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Carl King

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About Carl King

  • Birthday 08/26/1975

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  • Occupation
  • Location
    Los Angeles, CA
  • My Gear
    Canon 5Dmkiii, Canon C100, Sony EX3
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  1. Hello, This question is for the sensor tech geeks out there. I have both a 5D3 and a C100. When shooting in documentary situations with pre-existing lights of varying / unpredictable quality (the kind you find overhead in a recording studio, live venue etc.), my C100 sensor has a lot of difficulty maintaining a "normal color" look. Meaning, it is very sensitive to the green spikes in fluorescent lights, etc. With it, I need to be very careful of "contamination" from any of those sources. It seems to NEED a balanced spectrum source such as a professional tungsten bulb. However, the 5D3 seems to not be "fragile" with those weird light sources. It maintains skin tones and acceptable colors without "freaking out." No tint adjustments needed to compensate for fluorescent spikes. I can typically set it to Tungsten / 3200 and it will be totally fine! Even if I change rooms, go into a hallway with lighting that is weird, it can handle it and maintain its color. I now actually prefer the 5D3 when I am shooting for documentary because of this -- which is kind of silly considering how many great tools the C100 has on it, such as peaking and waveform monitor, ND, XLR, etc. Can a serious sensor geek explain to me why the C100 sensor seems so fragile and the 5D3 can seem to handle any situation? Has anyone else experienced this? -Carl.
  2. PS -- my primary line of work is music documentaries and educational content, so I have very little experience with a narrative filmmaking workflow. -Carl.
  3. Hi, I've tested a Blackmagic Design 4K camera and was very disappointed by the vertical fixed noise pattern. It was apparent to me even before I knew it was called that, or that there was an online petition about it. I could even see it on the internal LCD while shooting, and immediately thought "This is not something I want to work with." I have seen some well-respected video geeks defending Blackmagic by saying, "There is nothing wrong with the camera -- it is just the spec." In all sincerity, what is meant by that argument? I don't understand why raising the ISO / ASA one stop from Native 400 to 800 and getting that much noise is considered acceptable. I am used to working with 5Dmk3 or C100, and having much more room to work the ISO / ASA before getting that much noise. Having only one choice above 400 (and introducing that much noise) seems odd. Would some of the more experienced cinematographers mind explaining? Is this something more common in what is considered a "cinema" workflow? Meaning, are "cinema" cameras generally set at their Native ISO / ASA -- leaving control of exposure through aperture, shutter, and lighting? -Carl.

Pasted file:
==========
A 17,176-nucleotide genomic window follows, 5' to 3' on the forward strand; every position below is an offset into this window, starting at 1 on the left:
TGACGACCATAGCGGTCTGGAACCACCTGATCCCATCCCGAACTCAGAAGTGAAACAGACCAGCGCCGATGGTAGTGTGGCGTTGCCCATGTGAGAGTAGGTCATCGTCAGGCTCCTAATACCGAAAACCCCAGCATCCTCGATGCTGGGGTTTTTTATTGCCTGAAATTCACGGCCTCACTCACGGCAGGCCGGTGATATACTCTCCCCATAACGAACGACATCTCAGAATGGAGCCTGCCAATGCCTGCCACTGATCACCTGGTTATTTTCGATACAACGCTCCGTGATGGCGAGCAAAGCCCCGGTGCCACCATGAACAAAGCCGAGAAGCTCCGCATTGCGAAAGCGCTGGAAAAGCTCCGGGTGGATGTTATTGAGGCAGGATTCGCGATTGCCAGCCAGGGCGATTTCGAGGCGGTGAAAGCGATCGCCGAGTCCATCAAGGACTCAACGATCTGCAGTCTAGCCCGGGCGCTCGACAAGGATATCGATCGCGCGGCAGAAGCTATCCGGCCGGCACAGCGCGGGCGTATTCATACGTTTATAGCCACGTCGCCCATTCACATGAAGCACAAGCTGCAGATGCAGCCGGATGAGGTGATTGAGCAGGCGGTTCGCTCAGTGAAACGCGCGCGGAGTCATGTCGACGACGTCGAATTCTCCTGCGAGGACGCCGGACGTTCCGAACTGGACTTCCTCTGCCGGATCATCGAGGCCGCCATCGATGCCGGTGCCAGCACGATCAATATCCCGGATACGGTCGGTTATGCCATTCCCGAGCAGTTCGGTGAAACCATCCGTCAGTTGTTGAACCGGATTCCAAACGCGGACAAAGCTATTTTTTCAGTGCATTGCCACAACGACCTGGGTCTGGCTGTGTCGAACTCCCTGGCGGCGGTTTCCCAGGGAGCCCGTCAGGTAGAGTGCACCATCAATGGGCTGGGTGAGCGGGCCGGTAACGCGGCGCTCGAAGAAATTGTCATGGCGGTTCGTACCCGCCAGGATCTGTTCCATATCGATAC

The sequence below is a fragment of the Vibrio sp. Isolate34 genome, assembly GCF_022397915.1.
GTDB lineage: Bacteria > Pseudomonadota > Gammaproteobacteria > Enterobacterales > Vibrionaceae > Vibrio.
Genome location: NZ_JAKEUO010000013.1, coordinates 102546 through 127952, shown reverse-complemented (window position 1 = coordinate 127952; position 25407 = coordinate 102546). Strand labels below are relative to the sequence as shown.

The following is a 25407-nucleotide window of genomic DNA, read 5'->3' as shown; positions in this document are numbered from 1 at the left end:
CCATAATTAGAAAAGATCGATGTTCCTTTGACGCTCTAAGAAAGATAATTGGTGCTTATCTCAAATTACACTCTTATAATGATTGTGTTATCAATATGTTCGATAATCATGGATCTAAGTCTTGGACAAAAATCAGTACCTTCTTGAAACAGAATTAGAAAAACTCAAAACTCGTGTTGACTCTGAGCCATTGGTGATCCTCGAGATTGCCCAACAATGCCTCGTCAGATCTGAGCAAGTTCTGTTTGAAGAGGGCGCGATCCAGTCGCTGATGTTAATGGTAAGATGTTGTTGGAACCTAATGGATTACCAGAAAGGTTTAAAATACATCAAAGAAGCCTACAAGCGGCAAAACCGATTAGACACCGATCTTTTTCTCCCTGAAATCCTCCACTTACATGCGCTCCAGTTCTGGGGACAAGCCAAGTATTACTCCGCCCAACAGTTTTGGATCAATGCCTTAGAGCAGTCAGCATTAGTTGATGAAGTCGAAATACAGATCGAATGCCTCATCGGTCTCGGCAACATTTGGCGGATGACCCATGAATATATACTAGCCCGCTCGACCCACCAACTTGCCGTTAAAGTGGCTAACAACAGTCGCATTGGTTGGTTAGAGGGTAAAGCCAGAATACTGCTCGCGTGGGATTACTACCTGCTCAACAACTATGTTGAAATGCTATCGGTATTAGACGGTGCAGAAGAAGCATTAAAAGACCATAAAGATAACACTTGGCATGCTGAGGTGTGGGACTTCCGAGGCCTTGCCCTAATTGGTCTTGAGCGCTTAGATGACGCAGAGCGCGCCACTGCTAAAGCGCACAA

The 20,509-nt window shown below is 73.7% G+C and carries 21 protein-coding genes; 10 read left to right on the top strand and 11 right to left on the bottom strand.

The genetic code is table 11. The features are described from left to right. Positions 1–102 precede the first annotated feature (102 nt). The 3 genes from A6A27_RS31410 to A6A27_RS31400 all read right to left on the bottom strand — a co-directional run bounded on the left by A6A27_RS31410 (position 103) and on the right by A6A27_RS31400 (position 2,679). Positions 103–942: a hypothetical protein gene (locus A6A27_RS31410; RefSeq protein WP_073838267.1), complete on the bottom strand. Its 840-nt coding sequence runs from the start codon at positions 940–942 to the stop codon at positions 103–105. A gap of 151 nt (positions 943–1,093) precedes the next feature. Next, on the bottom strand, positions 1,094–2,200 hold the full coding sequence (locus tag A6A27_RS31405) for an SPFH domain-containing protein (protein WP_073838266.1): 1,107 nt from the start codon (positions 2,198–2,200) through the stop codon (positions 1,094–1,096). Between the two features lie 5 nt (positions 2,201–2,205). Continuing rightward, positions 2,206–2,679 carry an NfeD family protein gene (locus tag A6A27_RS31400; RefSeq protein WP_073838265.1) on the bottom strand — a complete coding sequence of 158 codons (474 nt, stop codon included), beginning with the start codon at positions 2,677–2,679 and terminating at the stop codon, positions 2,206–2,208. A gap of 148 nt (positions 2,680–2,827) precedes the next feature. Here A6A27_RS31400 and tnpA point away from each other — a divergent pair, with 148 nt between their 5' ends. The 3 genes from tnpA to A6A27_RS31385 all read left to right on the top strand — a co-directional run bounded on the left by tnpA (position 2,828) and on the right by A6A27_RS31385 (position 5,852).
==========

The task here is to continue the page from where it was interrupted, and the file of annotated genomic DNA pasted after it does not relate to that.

4. I agree with all these things! Sorry if my post was not clear. -Carl.
  5. Gregory, that "perseverance of character and attitude of take no prisoners" is easy for a kid to claim he has, when he's getting a free ride to film school. :) Seems to me that people often need to be faced with a real obstacle before they can learn those things. Interesting topic. -Carl.